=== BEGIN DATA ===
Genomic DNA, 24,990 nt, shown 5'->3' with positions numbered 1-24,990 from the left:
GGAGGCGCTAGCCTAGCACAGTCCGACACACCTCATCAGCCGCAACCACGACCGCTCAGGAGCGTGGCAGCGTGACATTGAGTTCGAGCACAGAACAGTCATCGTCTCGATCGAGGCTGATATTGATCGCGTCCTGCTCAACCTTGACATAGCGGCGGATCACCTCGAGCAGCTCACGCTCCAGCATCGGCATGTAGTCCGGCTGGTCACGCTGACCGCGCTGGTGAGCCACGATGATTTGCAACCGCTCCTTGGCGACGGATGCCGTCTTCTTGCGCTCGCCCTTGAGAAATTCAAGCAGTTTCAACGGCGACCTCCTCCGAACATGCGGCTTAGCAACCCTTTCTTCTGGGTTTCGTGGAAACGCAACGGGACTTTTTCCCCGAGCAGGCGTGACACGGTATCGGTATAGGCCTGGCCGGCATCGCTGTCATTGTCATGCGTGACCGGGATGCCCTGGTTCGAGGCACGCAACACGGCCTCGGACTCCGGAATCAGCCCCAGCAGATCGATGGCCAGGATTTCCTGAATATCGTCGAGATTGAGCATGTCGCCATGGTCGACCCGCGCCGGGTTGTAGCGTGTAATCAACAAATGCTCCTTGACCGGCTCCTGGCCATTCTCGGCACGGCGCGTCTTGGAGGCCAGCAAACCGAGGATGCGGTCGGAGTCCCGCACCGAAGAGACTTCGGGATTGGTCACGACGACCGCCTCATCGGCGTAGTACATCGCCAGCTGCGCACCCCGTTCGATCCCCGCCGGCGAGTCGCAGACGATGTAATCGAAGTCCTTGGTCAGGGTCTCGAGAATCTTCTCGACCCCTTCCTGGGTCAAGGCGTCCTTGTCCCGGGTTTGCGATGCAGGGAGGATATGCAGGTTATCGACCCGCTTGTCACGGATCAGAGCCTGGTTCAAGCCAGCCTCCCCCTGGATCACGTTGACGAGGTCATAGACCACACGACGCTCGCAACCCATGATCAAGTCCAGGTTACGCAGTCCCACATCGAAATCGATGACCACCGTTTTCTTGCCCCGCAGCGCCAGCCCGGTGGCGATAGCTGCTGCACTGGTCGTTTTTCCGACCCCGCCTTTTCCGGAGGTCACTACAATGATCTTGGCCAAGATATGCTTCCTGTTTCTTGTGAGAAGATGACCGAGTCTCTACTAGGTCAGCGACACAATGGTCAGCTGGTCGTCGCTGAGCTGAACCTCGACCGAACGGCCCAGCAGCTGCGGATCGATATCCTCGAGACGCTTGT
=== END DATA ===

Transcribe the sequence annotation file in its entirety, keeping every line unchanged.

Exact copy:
Genomic DNA, 24,990 nt, shown 5'->3' with positions numbered 1-24,990 from the left:
GGAGGCGCTAGCCTAGCACAGTCCGACACACCTCATCAGCCGCAACCACGACCGCTCAGGAGCGTGGCAGCGTGACATTGAGTTCGAGCACAGAACAGTCATCGTCTCGATCGAGGCTGATATTGATCGCGTCCTGCTCAACCTTGACATAGCGGCGGATCACCTCGAGCAGCTCACGCTCCAGCATCGGCATGTAGTCCGGCTGGTCACGCTGACCGCGCTGGTGAGCCACGATGATTTGCAACCGCTCCTTGGCGACGGATGCCGTCTTCTTGCGCTCGCCCTTGAGAAATTCAAGCAGTTTCAACGGCGACCTCCTCCGAACATGCGGCTTAGCAACCCTTTCTTCTGGGTTTCGTGGAAACGCAACGGGACTTTTTCCCCGAGCAGGCGTGACACGGTATCGGTATAGGCCTGGCCGGCATCGCTGTCATTGTCATGCGTGACCGGGATGCCCTGGTTCGAGGCACGCAACACGGCCTCGGACTCCGGAATCAGCCCCAGCAGATCGATGGCCAGGATTTCCTGAATATCGTCGAGATTGAGCATGTCGCCATGGTCGACCCGCGCCGGGTTGTAGCGTGTAATCAACAAATGCTCCTTGACCGGCTCCTGGCCATTCTCGGCACGGCGCGTCTTGGAGGCCAGCAAACCGAGGATGCGGTCGGAGTCCCGCACCGAAGAGACTTCGGGATTGGTCACGACGACCGCCTCATCGGCGTAGTACATCGCCAGCTGCGCACCCCGTTCGATCCCCGCCGGCGAGTCGCAGACGATGTAATCGAAGTCCTTGGTCAGGGTCTCGAGAATCTTCTCGACCCCTTCCTGGGTCAAGGCGTCCTTGTCCCGGGTTTGCGATGCAGGGAGGATATGCAGGTTATCGACCCGCTTGTCACGGATCAGAGCCTGGTTCAAGCCAGCCTCCCCCTGGATCACGTTGACGAGGTCATAGACCACACGACGCTCGCAACCCATGATCAAGTCCAGGTTACGCAGTCCCACATCGAAATCGATGACCACCGTTTTCTTGCCCCGCAGCGCCAGCCCGGTGGCGATAGCTGCTGCACTGGTCGTTTTTCCGACCCCGCCTTTTCCGGAGGTCACTACAATGATCTTGGCCAAGATATGCTTCCTGTTTCTTGTGAGAAGATGACCGAGTCTCTACTAGGTCAGCGACACAATGGTCAGCTGGTCGTCGCTGAGCTGAACCTCGACCGAACGGCCCAGCAGCTGCGGATCGATATCCTCGAGACGCTTGT